Around twenty-two million homes in England are liable for council tax, raising more than £25 Billion in revenue for the government, which accounts for about 25% of total government spending.
The money raised is intended to go to your local authority to fund services such as the refuse collections, the emergency services as well as support for the elderly and needy. A proportion of the money is apparently also used for the 'upkeep' of your local council borough, through things like street cleaning and park maintenance
Replacing the 'Community Charge' (poll tax), council tax was first introduced in 1993. The poll tax system was based on the rental value of a residence, whereas council tax is based on the market valuation of the property..
Council tax is payable for individual dwellings, and it is normally the responsibility of the occupiers or tenants to make payments to their local authorities. In instances where a property is unoccupied, it is the responsibility of the owner, although a discount rate is applicable in most circumstances.
How Bills Are Calculated
The amount due is dependant on the local borough, and will differ according the the amount of money that council needs to run its services, and the valuation band your property falls into. The charge for a property in band A is always one third of the charge for a property in band H. That is to say that band A covers the smallest/cheapest properties, with the property banding valuation and council tax charge increasing with each band.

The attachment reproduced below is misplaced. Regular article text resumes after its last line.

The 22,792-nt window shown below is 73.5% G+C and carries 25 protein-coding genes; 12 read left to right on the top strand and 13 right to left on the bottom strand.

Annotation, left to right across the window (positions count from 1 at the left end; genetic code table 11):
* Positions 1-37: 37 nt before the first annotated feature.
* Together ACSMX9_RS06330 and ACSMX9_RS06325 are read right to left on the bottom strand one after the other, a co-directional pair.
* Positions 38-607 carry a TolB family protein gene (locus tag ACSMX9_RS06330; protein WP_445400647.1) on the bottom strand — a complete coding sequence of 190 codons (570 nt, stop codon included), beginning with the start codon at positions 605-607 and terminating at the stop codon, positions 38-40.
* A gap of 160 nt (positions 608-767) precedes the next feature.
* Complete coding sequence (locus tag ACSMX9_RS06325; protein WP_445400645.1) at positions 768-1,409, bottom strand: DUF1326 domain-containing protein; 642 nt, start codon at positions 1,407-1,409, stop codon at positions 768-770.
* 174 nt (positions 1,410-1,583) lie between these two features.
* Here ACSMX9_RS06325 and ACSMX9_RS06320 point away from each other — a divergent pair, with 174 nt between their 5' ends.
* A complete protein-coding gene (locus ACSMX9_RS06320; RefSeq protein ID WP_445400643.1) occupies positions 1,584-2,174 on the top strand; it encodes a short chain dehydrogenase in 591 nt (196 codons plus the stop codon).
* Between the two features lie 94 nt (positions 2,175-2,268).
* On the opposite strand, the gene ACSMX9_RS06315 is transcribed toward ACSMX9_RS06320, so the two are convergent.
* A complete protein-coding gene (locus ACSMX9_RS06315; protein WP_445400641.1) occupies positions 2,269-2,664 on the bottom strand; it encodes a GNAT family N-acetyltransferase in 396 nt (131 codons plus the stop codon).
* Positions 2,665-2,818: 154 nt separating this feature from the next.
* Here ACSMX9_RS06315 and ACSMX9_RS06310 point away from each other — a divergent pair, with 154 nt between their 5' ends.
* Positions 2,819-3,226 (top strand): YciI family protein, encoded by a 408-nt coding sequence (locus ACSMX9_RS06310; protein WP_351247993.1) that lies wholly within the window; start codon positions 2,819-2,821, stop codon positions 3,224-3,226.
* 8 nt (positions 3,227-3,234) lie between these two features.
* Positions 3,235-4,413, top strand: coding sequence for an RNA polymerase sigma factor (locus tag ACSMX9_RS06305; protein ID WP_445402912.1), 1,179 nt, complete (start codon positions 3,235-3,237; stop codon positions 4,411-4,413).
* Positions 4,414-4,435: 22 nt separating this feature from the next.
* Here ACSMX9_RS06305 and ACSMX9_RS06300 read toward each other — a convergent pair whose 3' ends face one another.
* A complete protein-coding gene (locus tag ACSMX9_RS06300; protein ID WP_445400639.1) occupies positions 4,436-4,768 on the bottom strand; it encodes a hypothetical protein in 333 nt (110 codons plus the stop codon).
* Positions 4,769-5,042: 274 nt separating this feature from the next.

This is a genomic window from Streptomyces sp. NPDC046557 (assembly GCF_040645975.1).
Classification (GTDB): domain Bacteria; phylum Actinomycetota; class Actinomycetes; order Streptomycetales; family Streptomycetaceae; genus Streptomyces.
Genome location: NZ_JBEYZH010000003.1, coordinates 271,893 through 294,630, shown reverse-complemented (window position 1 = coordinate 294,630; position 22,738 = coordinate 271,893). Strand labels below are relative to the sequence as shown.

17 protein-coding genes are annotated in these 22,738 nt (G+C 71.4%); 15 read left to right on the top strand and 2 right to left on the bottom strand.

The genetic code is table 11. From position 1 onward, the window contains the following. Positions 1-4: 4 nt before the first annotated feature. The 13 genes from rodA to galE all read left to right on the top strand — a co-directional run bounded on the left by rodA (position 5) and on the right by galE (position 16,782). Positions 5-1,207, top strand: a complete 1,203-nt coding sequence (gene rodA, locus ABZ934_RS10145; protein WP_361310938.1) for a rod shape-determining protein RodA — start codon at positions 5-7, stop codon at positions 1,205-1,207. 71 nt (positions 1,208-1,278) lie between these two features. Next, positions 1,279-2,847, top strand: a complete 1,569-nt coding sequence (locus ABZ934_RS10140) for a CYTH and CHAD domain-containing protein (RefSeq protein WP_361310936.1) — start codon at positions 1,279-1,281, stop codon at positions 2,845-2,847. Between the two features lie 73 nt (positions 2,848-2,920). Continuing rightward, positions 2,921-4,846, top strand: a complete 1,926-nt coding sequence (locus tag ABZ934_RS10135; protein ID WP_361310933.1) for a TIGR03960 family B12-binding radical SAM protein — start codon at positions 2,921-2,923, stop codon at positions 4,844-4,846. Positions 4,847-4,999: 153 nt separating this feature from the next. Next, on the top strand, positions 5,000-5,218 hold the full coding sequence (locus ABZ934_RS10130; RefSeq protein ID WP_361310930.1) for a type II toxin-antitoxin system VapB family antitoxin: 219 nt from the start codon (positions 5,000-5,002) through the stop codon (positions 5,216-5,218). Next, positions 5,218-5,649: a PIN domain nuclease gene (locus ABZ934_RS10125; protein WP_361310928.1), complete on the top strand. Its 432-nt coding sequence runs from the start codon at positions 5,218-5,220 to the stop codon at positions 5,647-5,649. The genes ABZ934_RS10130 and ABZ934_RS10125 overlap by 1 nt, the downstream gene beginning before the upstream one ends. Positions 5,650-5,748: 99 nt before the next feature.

As house prices can vary so much across the country, there are regional variations as to how many properties fall into each band. For example , in London only around 3% are in band A, whereas in the North-East, around 57% of properties are band A. That being said the majority of properties nationally fall into band A, with about 68% belonging to A, B or C.
Council Tax Exemptions
All properties are banded for council tax, however some may be exempt permanently or for a limited time if any of the following conditions are met:
- Occupied by those in full time education (students etc)
- Occupied by only under 18s
- Occupied by armed forces personnel
- Unoccupied and undergoing major renovation to make the property habitable
- Unoccupied due to someone dying (up to 6 months after the grant of probate)
- Unoccupied or repossessed. (seized by a mortgage lender, bankruptcy etc.)